code>float | float16, float32, float64, float128 | Floating-point numbers |

uint | uint8, uint16, uint32, uint64 | Unsigned (nonnegative) integers |

complex | complex64, complex128, complex256 | Complex-valued floating-point numbers |

**Example explaining the dtypes:**

import numpy as np type1 = np.array([1, 2, 3, 4, 5, 6]) type2 = np.array([1.5, 2.5, 0.5, 6]) type3 = np.array(['a', 'b', 'c']) type4 = np.array(["Canada", "Australia"], dtype='U5') type5 = np.array([555, 666], dtype=float) print(type1.dtype) print(type2.dtype) print(type3.dtype) print(type4.dtype) print(type5.dtype) print(type4)

** Output:**

#### Defining the shape of an array:

Shape of an array defines the shape of an numpy array. It is in the form of **x*y** (x representing the rows) and (y representing the columns).

So here is an example for using the shape function:

import numpy as np array1d = np.array([1, 2, 3, 4, 5, 6]) array2d = np.array([[1, 2, 3], [4, 5, 6]]) array3d = np.array([[[1, 2, 3], [4, 5, 6]], [[7, 8, 9], [10, 11, 12]]]) print(array1d.shape) print(array2d.shape) print(array3d.shape)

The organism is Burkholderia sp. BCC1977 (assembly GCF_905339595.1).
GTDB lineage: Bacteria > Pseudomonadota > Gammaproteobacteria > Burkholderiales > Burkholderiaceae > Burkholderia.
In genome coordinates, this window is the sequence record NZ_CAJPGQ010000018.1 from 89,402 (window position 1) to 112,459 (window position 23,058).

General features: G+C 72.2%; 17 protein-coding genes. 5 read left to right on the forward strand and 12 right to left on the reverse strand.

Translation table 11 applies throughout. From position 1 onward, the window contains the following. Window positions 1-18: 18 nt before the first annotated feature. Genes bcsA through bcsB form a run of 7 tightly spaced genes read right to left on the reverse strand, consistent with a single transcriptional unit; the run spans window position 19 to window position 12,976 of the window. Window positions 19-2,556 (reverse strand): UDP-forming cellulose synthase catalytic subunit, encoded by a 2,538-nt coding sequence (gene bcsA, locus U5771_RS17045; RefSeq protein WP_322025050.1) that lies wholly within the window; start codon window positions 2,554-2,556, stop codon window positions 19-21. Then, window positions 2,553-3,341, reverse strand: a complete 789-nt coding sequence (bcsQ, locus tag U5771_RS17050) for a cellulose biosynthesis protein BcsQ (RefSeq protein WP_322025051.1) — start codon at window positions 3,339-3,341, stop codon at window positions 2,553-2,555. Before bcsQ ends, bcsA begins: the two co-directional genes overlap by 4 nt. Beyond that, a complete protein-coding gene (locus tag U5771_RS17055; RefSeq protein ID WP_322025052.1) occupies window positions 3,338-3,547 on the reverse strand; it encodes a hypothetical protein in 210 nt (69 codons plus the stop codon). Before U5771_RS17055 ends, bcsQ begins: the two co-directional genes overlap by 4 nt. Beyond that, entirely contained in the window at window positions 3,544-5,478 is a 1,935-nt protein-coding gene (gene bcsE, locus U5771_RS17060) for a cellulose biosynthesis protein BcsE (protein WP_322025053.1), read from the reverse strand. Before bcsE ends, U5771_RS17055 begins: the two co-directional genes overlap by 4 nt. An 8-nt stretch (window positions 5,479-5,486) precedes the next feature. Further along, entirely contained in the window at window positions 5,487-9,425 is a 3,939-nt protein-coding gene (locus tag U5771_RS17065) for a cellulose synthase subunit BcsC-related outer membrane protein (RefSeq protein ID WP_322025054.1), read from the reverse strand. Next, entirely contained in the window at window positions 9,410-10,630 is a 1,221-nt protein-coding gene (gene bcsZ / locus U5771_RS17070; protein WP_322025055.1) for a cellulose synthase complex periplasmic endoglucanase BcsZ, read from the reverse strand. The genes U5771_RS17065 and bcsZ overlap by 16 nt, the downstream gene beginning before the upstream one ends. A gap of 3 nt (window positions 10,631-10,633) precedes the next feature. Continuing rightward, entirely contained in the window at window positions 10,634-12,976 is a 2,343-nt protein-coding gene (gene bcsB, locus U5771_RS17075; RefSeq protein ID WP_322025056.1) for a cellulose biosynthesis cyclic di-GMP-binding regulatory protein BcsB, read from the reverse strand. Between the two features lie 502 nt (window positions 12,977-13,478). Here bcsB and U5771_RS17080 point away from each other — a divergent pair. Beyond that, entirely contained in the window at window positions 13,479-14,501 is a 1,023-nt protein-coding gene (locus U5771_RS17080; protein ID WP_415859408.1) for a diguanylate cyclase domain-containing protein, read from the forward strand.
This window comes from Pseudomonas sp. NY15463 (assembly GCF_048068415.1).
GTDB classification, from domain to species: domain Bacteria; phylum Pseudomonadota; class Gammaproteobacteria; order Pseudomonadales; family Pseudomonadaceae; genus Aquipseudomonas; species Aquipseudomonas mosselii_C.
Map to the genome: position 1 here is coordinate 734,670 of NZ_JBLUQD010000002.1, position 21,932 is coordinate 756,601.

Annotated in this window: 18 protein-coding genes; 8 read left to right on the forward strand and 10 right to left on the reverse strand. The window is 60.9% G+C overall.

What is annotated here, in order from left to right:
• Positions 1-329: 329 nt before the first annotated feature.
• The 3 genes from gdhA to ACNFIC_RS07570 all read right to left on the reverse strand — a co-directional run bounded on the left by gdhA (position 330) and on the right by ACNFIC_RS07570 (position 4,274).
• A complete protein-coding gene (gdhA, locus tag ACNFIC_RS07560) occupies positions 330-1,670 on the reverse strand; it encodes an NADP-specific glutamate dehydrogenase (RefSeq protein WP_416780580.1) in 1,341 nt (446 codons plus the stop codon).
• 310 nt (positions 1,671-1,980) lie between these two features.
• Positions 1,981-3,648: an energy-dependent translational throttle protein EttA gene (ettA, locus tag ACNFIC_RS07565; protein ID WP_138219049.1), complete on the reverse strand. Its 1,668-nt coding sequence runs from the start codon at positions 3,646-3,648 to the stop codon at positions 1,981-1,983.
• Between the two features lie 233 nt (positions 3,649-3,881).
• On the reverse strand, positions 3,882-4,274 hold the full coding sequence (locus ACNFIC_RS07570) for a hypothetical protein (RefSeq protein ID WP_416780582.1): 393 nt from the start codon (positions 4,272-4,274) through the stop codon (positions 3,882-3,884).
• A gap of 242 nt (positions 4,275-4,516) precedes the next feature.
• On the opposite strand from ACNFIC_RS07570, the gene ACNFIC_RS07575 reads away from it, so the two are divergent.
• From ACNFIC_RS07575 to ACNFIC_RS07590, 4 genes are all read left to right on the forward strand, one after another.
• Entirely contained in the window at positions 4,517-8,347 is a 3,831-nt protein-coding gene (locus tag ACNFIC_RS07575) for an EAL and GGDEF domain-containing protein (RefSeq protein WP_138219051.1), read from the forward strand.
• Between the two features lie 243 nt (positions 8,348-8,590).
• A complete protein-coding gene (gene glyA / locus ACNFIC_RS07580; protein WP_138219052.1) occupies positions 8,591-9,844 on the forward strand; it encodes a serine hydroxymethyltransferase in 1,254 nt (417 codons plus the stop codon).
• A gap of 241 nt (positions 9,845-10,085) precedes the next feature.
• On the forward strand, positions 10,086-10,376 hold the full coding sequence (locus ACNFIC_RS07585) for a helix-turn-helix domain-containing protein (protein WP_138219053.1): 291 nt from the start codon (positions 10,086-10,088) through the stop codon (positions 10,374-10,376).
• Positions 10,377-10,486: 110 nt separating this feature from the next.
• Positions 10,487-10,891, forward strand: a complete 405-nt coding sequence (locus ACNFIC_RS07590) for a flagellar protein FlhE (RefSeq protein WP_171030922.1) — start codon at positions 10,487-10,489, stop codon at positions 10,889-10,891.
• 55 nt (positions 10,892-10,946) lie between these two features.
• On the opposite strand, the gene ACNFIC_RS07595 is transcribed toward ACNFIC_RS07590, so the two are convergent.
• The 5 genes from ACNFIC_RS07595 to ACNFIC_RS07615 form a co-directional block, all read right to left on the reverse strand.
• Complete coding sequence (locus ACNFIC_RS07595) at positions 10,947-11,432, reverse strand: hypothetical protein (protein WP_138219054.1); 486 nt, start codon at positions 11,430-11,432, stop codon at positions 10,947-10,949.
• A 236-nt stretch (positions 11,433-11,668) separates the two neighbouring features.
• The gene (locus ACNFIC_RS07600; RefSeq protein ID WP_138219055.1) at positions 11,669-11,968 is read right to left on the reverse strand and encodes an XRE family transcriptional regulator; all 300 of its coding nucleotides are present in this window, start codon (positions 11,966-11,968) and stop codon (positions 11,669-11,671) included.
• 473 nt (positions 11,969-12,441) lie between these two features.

Output:

**Dimension of an array:**

The ndim is a function that defines the dimension of the array.

**Example:**

import numpy as np array1d = np.array([1, 2, 3, 4, 5, 6]) print(array1d.ndim) # 1 array2d = np.array([[1, 2, 3], [4, 5, 6]]) print(array2d.ndim) # 2 array3d = np.array([1, 2, 3, 4, 5, 6, 7, 8, 9, 10, 11, 12]) array3d = array3d.reshape(2, 3, 2) print(array3d.ndim) # 3

**Output:**

#### Resize an array:

The resize array is used in modifying the existing shape of an array.

**Example:**

import numpy as np thearray = np.array([1, 2, 3, 4, 5, 6, 7, 8]) thearray.resize(4) print(thearray) print("-" * 10) thearray = np.array([1, 2, 3, 4, 5, 6, 7, 8]) thearray.resize(2, 4) print(thearray) print("-" * 10) thearray = np.array([1, 2, 3, 4, 5, 6, 7, 8]) thearray.resize(3, 3) print(thearray)

** Output:**

#### Transform List or Tuple into NumPy array:

The numpy **array** also accepts** lists**,** tuple** and other functions of **numpy.ndarray** to create a new object in array.

**Example:**

import numpy as np thelist = [1, 2, 3] print(type(thelist)) # <class 'list'> array1 = np.array(thelist) print(type(array1)) # <class 'numpy.ndarray'> thetuple = ((1, 2, 3)) print(type(thetuple)) # <class 'tuple'> array2 = np.array(thetuple) print(type(array2)) # <class 'numpy.ndarray'> array3 = np.array([thetuple, thelist, array1]) print(array3)

**Output:**